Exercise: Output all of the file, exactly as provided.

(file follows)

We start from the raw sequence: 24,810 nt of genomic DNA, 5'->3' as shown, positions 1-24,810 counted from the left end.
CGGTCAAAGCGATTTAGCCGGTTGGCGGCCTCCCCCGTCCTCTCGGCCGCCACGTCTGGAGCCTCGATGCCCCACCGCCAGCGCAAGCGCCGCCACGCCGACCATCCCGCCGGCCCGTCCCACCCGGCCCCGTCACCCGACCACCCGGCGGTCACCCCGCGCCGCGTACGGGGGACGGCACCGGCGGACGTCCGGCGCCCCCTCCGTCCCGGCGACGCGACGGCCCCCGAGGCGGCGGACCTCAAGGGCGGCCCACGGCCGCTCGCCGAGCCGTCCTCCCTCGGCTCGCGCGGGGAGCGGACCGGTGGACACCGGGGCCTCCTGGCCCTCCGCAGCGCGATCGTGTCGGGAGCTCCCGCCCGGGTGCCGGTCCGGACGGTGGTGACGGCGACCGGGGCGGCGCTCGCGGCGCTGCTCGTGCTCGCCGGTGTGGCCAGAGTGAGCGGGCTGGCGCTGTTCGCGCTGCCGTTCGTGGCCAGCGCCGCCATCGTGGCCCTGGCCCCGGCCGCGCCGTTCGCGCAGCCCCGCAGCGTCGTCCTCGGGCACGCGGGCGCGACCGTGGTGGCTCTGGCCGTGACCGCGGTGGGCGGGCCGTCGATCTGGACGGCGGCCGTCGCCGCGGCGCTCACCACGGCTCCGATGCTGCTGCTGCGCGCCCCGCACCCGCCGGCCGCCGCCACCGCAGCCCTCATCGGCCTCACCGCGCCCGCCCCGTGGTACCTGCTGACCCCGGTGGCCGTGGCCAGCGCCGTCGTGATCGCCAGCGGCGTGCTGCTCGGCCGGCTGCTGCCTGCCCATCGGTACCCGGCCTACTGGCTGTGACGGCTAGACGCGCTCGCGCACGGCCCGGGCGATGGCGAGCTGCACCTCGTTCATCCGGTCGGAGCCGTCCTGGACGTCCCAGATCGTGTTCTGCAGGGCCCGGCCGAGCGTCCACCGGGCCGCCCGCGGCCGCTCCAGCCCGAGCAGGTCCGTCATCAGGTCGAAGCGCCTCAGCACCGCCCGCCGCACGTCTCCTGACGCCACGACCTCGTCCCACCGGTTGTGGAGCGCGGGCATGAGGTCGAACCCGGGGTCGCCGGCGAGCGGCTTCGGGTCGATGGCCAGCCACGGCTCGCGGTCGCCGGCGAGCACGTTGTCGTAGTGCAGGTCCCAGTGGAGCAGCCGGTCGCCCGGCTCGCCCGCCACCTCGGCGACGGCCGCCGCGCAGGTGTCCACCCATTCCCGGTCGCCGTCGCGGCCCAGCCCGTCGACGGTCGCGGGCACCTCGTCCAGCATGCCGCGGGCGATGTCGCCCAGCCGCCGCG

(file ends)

We start from the raw sequence: 24,810 nt of genomic DNA, 5'->3' as shown, positions 1-24,810 counted from the left end.
CGGTCAAAGCGATTTAGCCGGTTGGCGGCCTCCCCCGTCCTCTCGGCCGCCACGTCTGGAGCCTCGATGCCCCACCGCCAGCGCAAGCGCCGCCACGCCGACCATCCCGCCGGCCCGTCCCACCCGGCCCCGTCACCCGACCACCCGGCGGTCACCCCGCGCCGCGTACGGGGGACGGCACCGGCGGACGTCCGGCGCCCCCTCCGTCCCGGCGACGCGACGGCCCCCGAGGCGGCGGACCTCAAGGGCGGCCCACGGCCGCTCGCCGAGCCGTCCTCCCTCGGCTCGCGCGGGGAGCGGACCGGTGGACACCGGGGCCTCCTGGCCCTCCGCAGCGCGATCGTGTCGGGAGCTCCCGCCCGGGTGCCGGTCCGGACGGTGGTGACGGCGACCGGGGCGGCGCTCGCGGCGCTGCTCGTGCTCGCCGGTGTGGCCAGAGTGAGCGGGCTGGCGCTGTTCGCGCTGCCGTTCGTGGCCAGCGCCGCCATCGTGGCCCTGGCCCCGGCCGCGCCGTTCGCGCAGCCCCGCAGCGTCGTCCTCGGGCACGCGGGCGCGACCGTGGTGGCTCTGGCCGTGACCGCGGTGGGCGGGCCGTCGATCTGGACGGCGGCCGTCGCCGCGGCGCTCACCACGGCTCCGATGCTGCTGCTGCGCGCCCCGCACCCGCCGGCCGCCGCCACCGCAGCCCTCATCGGCCTCACCGCGCCCGCCCCGTGGTACCTGCTGACCCCGGTGGCCGTGGCCAGCGCCGTCGTGATCGCCAGCGGCGTGCTGCTCGGCCGGCTGCTGCCTGCCCATCGGTACCCGGCCTACTGGCTGTGACGGCTAGACGCGCTCGCGCACGGCCCGGGCGATGGCGAGCTGCACCTCGTTCATCCGGTCGGAGCCGTCCTGGACGTCCCAGATCGTGTTCTGCAGGGCCCGGCCGAGCGTCCACCGGGCCGCCCGCGGCCGCTCCAGCCCGAGCAGGTCCGTCATCAGGTCGAAGCGCCTCAGCACCGCCCGCCGCACGTCTCCTGACGCCACGACCTCGTCCCACCGGTTGTGGAGCGCGGGCATGAGGTCGAACCCGGGGTCGCCGGCGAGCGGCTTCGGGTCGATGGCCAGCCACGGCTCGCGGTCGCCGGCGAGCACGTTGTCGTAGTGCAGGTCCCAGTGGAGCAGCCGGTCGCCCGGCTCGCCCGCCACCTCGGCGACGGCCGCCGCGCAGGTGTCCACCCATTCCCGGTCGCCGTCGCGGCCCAGCCCGTCGACGGTCGCGGGCACCTCGTCCAGCATGCCGCGGGCGATGTCGCCCAGCCGCCGCG